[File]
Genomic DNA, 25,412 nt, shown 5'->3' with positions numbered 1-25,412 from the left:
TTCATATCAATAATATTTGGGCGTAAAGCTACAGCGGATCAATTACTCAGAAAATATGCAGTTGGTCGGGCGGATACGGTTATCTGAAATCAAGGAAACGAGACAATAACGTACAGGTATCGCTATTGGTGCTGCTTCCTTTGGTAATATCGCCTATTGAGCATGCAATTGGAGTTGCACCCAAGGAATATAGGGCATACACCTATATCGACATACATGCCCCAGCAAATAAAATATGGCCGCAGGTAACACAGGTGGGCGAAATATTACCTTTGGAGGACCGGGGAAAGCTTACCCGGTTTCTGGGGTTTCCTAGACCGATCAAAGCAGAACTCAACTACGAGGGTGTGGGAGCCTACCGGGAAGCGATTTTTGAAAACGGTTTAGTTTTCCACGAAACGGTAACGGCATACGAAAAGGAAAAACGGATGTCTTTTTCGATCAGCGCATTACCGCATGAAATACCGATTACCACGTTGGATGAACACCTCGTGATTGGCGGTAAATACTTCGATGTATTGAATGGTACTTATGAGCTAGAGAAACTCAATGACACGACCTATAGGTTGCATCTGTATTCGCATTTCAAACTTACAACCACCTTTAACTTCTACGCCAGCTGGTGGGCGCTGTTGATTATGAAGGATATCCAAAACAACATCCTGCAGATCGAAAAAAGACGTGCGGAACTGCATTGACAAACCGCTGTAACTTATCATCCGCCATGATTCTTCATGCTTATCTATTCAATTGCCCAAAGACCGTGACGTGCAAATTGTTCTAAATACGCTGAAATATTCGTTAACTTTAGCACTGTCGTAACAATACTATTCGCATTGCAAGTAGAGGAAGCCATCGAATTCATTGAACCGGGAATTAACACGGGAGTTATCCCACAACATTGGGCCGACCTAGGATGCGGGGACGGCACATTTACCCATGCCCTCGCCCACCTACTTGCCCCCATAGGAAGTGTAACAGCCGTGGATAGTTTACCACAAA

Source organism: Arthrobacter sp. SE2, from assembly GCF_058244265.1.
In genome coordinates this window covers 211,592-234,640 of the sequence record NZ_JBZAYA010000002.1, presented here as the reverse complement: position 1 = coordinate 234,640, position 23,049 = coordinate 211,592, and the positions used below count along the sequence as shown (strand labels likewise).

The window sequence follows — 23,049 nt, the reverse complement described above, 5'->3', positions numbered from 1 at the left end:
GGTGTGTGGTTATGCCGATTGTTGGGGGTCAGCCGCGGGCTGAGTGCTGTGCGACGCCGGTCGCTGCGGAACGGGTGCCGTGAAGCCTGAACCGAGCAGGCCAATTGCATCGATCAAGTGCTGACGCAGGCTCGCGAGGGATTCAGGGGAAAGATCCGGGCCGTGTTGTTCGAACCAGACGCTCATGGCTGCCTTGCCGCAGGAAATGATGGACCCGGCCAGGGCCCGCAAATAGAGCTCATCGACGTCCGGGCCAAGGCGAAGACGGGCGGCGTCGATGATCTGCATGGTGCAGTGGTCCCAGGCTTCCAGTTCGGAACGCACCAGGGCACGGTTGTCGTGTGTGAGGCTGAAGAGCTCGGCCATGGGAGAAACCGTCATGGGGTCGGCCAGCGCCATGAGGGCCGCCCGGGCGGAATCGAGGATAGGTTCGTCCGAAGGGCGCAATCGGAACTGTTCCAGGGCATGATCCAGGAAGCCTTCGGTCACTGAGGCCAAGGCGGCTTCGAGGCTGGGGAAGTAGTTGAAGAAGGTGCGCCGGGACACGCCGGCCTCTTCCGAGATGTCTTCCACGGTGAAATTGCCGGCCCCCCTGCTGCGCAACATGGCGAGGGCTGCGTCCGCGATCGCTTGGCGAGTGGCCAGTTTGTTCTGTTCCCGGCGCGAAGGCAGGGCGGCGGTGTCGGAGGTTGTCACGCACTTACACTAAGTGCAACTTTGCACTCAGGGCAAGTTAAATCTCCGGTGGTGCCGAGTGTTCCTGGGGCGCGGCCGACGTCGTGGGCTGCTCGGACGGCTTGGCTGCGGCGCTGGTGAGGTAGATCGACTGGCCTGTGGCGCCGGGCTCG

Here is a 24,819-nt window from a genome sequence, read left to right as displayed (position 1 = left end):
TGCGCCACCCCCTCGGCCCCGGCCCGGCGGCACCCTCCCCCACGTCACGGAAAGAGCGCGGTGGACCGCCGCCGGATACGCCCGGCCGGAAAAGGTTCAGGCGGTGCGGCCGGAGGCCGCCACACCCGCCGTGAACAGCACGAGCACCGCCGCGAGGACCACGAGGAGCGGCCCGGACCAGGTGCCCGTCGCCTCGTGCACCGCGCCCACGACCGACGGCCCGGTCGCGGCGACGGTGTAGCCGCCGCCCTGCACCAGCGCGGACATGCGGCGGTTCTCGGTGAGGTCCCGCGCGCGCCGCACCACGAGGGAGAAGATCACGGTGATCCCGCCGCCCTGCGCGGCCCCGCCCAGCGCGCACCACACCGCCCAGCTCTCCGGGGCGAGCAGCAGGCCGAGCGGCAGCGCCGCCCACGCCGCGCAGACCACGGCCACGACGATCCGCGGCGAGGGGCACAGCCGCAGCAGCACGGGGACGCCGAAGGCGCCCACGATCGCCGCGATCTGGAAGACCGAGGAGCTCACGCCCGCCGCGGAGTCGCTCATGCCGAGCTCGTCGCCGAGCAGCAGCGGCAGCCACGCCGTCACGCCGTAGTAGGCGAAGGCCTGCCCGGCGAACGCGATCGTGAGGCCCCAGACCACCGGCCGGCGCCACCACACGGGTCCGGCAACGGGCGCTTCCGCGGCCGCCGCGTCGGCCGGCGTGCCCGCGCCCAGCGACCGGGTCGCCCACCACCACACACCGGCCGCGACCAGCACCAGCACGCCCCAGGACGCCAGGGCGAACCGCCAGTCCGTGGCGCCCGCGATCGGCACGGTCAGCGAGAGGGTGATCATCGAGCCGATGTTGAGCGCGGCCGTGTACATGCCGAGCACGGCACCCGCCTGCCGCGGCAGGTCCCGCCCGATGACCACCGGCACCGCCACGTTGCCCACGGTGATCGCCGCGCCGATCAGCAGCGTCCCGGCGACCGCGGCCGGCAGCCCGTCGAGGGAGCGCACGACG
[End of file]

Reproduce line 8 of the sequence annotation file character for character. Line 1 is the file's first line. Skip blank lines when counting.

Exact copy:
TGCGCCACCCCCTCGGCCCCGGCCCGGCGGCACCCTCCCCCACGTCACGGAAAGAGCGCGGTGGACCGCCGCCGGATACGCCCGGCCGGAAAAGGTTCAGGCGGTGCGGCCGGAGGCCGCCACACCCGCCGTGAACAGCACGAGCACCGCCGCGAGGACCACGAGGAGCGGCCCGGACCAGGTGCCCGTCGCCTCGTGCACCGCGCCCACGACCGACGGCCCGGTCGCGGCGACGGTGTAGCCGCCGCCCTGCACCAGCGCGGACATGCGGCGGTTCTCGGTGAGGTCCCGCGCGCGCCGCACCACGAGGGAGAAGATCACGGTGATCCCGCCGCCCTGCGCGGCCCCGCCCAGCGCGCACCACACCGCCCAGCTCTCCGGGGCGAGCAGCAGGCCGAGCGGCAGCGCCGCCCACGCCGCGCAGACCACGGCCACGACGATCCGCGGCGAGGGGCACAGCCGCAGCAGCACGGGGACGCCGAAGGCGCCCACGATCGCCGCGATCTGGAAGACCGAGGAGCTCACGCCCGCCGCGGAGTCGCTCATGCCGAGCTCGTCGCCGAGCAGCAGCGGCAGCCACGCCGTCACGCCGTAGTAGGCGAAGGCCTGCCCGGCGAACGCGATCGTGAGGCCCCAGACCACCGGCCGGCGCCACCACACGGGTCCGGCAACGGGCGCTTCCGCGGCCGCCGCGTCGGCCGGCGTGCCCGCGCCCAGCGACCGGGTCGCCCACCACCACACACCGGCCGCGACCAGCACCAGCACGCCCCAGGACGCCAGGGCGAACCGCCAGTCCGTGGCGCCCGCGATCGGCACGGTCAGCGAGAGGGTGATCATCGAGCCGATGTTGAGCGCGGCCGTGTACATGCCGAGCACGGCACCCGCCTGCCGCGGCAGGTCCCGCCCGATGACCACCGGCACCGCCACGTTGCCCACGGTGATCGCCGCGCCGATCAGCAGCGTCCCGGCGACCGCGGCCGGCAGCCCGTCGAGGGAGCGCACGACG